So if we want to make a difference in the world, to hear Sinek tell it, we have to have a reason that other people care about. If we are acting for ourselves only, our powers are very limited. If we are acting for a cause that other people can get behind, then we have the power of the whole world behind us.

*In case you’re interested, my goal is this: I want to understand and spread the knowledge of how we can bring the best of ourselves out into the world instead of flailing around looking for things to make us feel better.

How to Make Small Talk


Small talk has never been one of my great skills. I love to talk to groups, and I enjoy a lively one-on-one conversation, but for years I’ve been one of those people who at social events would kind of sigh and do my best to get through the thing without too many awkward moments. Starting and stopping short conversations on light subjects didn’t seem to be something I did well.

I realized recently that this was something I’d like to change, and it occurred to me that small talk, like most skills, was very likely something I could improve with some study and practice (see “Do you have enough talent to become great at it?“). So I went out and did some studying, and this past weekend I had several opportunities to practice, including an event in another state where I knew almost no one.

The result? I’m still not a master of small talk, but the improvement was dramatic, and I expect things to keep getting better as I get more experience. Here are some of the tips I learned that helped me. In a follow-up post, I’ll include links to articles I read on the subject, which can offer further information and ideas. I also hope to have a chance to write up pointers on how to remember names.

1. Small talk is important
Many of us don’t take small talk very seriously, but the essence of small talk is making connections with other people. As human beings, connections with other people are about the most helpful and rewarding thing we can have in our lives. Even if you’re just being practical, it helps to have a lot of friends and friendly acquaintances.

2. No one is forcing us
Even if someone manhandles me into the back of a van and  throws me into a party without my permission, I don’t have to talk to anybody. Whenever we have conversations, we’re choosing to have those conversations. Why not do it well?

3. Collect things to talk about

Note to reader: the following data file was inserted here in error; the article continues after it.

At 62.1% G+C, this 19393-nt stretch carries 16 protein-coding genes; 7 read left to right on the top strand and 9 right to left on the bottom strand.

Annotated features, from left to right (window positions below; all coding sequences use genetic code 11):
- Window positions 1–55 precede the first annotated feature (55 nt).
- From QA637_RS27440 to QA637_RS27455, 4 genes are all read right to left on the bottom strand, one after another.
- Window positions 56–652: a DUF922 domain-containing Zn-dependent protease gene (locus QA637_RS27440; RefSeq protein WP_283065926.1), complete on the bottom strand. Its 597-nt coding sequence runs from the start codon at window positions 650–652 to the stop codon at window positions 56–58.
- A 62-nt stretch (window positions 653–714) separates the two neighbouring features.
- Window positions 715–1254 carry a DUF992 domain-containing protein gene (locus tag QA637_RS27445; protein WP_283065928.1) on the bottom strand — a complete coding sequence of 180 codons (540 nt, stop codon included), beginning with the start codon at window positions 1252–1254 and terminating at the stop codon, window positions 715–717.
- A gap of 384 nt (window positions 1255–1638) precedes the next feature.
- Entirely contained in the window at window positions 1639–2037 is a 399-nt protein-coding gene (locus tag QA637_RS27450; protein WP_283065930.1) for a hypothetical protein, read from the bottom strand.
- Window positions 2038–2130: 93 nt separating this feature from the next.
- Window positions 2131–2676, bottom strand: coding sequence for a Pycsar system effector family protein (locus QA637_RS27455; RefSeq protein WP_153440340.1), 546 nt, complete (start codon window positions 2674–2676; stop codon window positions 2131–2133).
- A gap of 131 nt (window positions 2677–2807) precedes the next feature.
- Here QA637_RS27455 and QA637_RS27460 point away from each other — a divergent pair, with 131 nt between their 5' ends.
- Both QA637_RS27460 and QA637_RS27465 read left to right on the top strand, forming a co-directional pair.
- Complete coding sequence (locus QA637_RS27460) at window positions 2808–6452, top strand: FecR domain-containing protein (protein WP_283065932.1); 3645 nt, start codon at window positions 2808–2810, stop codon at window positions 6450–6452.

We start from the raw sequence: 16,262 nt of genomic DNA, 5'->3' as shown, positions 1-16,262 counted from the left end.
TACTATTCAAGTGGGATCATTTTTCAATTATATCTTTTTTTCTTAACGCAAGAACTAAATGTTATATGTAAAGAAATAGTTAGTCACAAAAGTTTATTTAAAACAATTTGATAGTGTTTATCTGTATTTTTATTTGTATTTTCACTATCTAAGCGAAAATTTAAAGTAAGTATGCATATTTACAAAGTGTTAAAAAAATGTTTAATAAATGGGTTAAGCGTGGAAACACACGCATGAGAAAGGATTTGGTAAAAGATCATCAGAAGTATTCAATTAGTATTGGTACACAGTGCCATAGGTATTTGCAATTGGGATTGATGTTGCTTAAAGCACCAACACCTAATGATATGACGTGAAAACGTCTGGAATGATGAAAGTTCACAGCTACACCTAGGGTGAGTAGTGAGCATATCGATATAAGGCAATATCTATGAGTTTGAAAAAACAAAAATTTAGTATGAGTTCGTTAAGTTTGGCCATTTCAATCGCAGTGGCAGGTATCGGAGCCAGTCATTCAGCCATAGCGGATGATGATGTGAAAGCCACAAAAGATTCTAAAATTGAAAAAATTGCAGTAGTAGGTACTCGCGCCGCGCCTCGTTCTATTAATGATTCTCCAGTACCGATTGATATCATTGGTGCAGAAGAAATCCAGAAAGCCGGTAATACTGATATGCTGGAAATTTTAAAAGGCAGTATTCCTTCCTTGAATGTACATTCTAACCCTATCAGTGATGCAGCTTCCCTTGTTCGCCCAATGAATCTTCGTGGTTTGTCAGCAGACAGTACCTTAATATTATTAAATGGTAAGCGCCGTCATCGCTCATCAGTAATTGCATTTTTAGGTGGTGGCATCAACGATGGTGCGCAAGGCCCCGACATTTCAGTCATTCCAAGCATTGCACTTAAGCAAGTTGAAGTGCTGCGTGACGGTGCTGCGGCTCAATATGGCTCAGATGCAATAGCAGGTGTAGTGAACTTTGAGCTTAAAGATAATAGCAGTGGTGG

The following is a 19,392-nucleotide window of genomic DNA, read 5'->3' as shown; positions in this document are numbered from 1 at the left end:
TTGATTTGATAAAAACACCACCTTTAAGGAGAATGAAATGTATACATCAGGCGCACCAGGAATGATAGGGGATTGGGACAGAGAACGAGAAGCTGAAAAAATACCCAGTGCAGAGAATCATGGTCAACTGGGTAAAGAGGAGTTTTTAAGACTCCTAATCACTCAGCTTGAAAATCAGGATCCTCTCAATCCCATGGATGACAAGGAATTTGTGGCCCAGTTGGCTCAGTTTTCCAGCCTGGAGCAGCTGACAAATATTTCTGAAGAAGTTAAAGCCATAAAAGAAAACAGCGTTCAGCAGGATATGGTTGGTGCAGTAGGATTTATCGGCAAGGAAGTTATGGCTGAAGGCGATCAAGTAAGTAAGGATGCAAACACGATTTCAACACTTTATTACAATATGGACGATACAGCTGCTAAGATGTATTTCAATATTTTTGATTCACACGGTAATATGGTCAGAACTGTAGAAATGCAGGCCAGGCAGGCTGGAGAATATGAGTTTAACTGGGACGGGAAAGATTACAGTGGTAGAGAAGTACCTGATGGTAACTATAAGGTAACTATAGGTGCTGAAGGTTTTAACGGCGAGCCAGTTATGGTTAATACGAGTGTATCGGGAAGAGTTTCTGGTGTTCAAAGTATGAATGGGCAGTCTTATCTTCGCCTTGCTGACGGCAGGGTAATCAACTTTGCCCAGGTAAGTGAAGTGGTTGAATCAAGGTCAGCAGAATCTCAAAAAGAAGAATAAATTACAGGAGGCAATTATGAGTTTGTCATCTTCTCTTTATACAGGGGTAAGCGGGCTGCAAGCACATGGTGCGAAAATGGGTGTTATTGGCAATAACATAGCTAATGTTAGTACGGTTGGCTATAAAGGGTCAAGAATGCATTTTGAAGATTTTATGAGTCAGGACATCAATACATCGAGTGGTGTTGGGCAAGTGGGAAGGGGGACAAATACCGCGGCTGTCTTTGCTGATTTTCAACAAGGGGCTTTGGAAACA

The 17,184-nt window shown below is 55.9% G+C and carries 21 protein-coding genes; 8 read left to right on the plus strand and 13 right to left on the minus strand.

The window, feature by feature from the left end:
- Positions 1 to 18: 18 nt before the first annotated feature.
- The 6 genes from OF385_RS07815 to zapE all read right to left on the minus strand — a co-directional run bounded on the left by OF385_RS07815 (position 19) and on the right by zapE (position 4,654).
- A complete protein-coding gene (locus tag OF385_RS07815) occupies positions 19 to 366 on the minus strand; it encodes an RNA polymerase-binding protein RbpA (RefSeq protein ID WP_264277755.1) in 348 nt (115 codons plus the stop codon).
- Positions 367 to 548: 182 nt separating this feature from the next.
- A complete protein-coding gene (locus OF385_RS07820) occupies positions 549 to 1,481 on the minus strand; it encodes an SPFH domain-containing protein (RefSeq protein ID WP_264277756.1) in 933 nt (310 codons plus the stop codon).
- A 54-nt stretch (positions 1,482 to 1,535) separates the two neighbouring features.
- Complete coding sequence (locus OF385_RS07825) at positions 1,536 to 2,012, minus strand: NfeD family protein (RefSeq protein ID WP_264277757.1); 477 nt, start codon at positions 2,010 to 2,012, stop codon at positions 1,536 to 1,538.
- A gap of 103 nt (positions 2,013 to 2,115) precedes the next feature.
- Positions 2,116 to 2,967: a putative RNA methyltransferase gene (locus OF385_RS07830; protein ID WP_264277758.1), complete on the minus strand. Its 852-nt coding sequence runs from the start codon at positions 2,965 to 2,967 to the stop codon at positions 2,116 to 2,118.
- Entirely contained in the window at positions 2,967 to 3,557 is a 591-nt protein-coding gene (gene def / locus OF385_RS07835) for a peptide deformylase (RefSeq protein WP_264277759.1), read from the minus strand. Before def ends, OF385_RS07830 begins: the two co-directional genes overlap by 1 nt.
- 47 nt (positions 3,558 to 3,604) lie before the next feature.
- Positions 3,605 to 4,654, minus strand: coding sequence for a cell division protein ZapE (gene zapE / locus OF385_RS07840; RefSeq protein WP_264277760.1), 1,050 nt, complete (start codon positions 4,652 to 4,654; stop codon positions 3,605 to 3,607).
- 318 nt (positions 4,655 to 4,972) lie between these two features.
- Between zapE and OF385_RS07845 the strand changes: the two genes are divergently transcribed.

Good conversation involves both talking and listening. In order to have something to contribute, it helps to actively look around for interesting topics that might be of interest to almost anybody: news, entertainment, strange local happenings, unusual things that have happened to us, etc. Then when a silence in the conversation opens up, we already have something to fill it in with that could start a good new conversation. This seemed obvious to me after I started to do it, but the idea of keeping a few things to talk about the next time I was in a social situation had never really crossed my mind.

4. Listen
Lecturing or going into too much detail about something that isn’t fascinating to the listener is bad conversation. Leaving openings for the other person to respond and then paying close attention to what they say makes things flow easily. It’s especially helpful to ask further questions when someone answers a question. Example:

YOU: Where are you from, originally?
YOU: (Instead of just saying “Oh.”) So how did you come to live around here?

Watching body language is also helpful. We can keep an eye out for signs we’re boring the other person, for increased interest, for discomfort, etc.

5. Pick specific, friendly subjects of broad interest
Conversations can fall flat when we choose topics that are too general (“Sure has been sunny lately!”), too specific (“I’m trying to figure out how much arch support I need.”), or too controversial for the person you’re talking to (some people like to talk sex, religion, and politics and are bored with milder subjects; others are the opposite).

If you know the person you’re talking to, personal topics (“How’s the baby?” or “Did you ever get that car you were interested in?”) can be especially good.

6. It’s not an interview
For years, my habit in conversations has been to ask questions–lots and lots of questions. Sometimes this works wonderfully, and it’s great for me as a writer. At other times, the person doesn’t feel comfortable being the subject of intense questioning. Light conversation goes more easily when it’s not just a question-and-answer session.

7. Don’t pretend to know things you don’t
Under most circumstances, stopping the conversation to say you don’t know about something someone mentioned is actually a good thing: other people get to share topics they’re knowledgeable about, you get to learn, and nobody has to pretend to know what’s going on when they’re really lost. My experience is that people generally respect an intelligent question, even about something they think of as basic.

8. Wrap it up and move on
At most events, it works better to have several shorter conversations than one long conversation. This depends on the circumstances, of course, but it often works well to find a graceful exit to each conversation before it grows to monopolize the whole time available. This is probably my weakest skill, though. In most cases, all I come up with is polite versions of “Well, I ought to talk to other people now.” Any comments or suggestions on this particular point would be welcome, and I’ll update this item down the road when I have more information.